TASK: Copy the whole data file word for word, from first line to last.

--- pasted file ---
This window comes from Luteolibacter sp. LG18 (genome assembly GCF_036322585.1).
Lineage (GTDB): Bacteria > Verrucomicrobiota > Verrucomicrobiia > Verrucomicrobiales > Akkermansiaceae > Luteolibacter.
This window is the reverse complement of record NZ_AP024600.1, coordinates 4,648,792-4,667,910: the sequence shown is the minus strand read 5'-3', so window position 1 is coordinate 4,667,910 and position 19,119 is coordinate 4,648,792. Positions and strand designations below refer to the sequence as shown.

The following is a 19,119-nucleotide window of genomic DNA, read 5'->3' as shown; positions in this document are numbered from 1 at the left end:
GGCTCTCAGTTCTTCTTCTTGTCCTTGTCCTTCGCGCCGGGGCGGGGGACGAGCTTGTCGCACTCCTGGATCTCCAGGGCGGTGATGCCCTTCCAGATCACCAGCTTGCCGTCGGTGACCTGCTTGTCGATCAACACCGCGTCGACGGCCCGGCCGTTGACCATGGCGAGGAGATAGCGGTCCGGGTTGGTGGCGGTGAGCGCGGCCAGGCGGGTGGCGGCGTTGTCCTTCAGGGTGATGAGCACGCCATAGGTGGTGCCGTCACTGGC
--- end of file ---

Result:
This window comes from Luteolibacter sp. LG18 (genome assembly GCF_036322585.1).
Lineage (GTDB): Bacteria > Verrucomicrobiota > Verrucomicrobiia > Verrucomicrobiales > Akkermansiaceae > Luteolibacter.
This window is the reverse complement of record NZ_AP024600.1, coordinates 4,648,792-4,667,910: the sequence shown is the minus strand read 5'-3', so window position 1 is coordinate 4,667,910 and position 19,119 is coordinate 4,648,792. Positions and strand designations below refer to the sequence as shown.

The following is a 19,119-nucleotide window of genomic DNA, read 5'->3' as shown; positions in this document are numbered from 1 at the left end:
GGCTCTCAGTTCTTCTTCTTGTCCTTGTCCTTCGCGCCGGGGCGGGGGACGAGCTTGTCGCACTCCTGGATCTCCAGGGCGGTGATGCCCTTCCAGATCACCAGCTTGCCGTCGGTGACCTGCTTGTCGATCAACACCGCGTCGACGGCCCGGCCGTTGACCATGGCGAGGAGATAGCGGTCCGGGTTGGTGGCGGTGAGCGCGGCCAGGCGGGTGGCGGCGTTGTCCTTCAGGGTGATGAGCACGCCATAGGTGGTGCCGTCACTGGC